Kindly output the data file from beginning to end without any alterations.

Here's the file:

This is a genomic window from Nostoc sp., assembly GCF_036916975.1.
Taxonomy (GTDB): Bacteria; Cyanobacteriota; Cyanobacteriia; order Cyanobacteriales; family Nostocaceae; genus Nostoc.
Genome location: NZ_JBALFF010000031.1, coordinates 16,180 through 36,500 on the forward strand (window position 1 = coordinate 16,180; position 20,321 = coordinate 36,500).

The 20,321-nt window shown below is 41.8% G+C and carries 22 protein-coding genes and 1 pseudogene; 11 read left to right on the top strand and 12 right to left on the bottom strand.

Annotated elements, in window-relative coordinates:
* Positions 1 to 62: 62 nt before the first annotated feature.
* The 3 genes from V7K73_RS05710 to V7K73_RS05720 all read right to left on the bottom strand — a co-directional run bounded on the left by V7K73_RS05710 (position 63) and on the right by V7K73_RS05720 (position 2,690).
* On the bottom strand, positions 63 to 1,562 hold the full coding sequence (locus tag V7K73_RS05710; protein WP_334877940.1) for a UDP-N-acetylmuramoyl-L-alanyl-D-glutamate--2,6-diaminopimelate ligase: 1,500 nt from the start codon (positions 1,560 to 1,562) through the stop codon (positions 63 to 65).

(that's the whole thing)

This is a genomic window from Nostoc sp., assembly GCF_036916975.1.
Taxonomy (GTDB): Bacteria; Cyanobacteriota; Cyanobacteriia; order Cyanobacteriales; family Nostocaceae; genus Nostoc.
Genome location: NZ_JBALFF010000031.1, coordinates 16,180 through 36,500 on the forward strand (window position 1 = coordinate 16,180; position 20,321 = coordinate 36,500).

The 20,321-nt window shown below is 41.8% G+C and carries 22 protein-coding genes and 1 pseudogene; 11 read left to right on the top strand and 12 right to left on the bottom strand.

Annotated elements, in window-relative coordinates:
* Positions 1 to 62: 62 nt before the first annotated feature.
* The 3 genes from V7K73_RS05710 to V7K73_RS05720 all read right to left on the bottom strand — a co-directional run bounded on the left by V7K73_RS05710 (position 63) and on the right by V7K73_RS05720 (position 2,690).
* On the bottom strand, positions 63 to 1,562 hold the full coding sequence (locus tag V7K73_RS05710; protein WP_334877940.1) for a UDP-N-acetylmuramoyl-L-alanyl-D-glutamate--2,6-diaminopimelate ligase: 1,500 nt from the start codon (positions 1,560 to 1,562) through the stop codon (positions 63 to 65).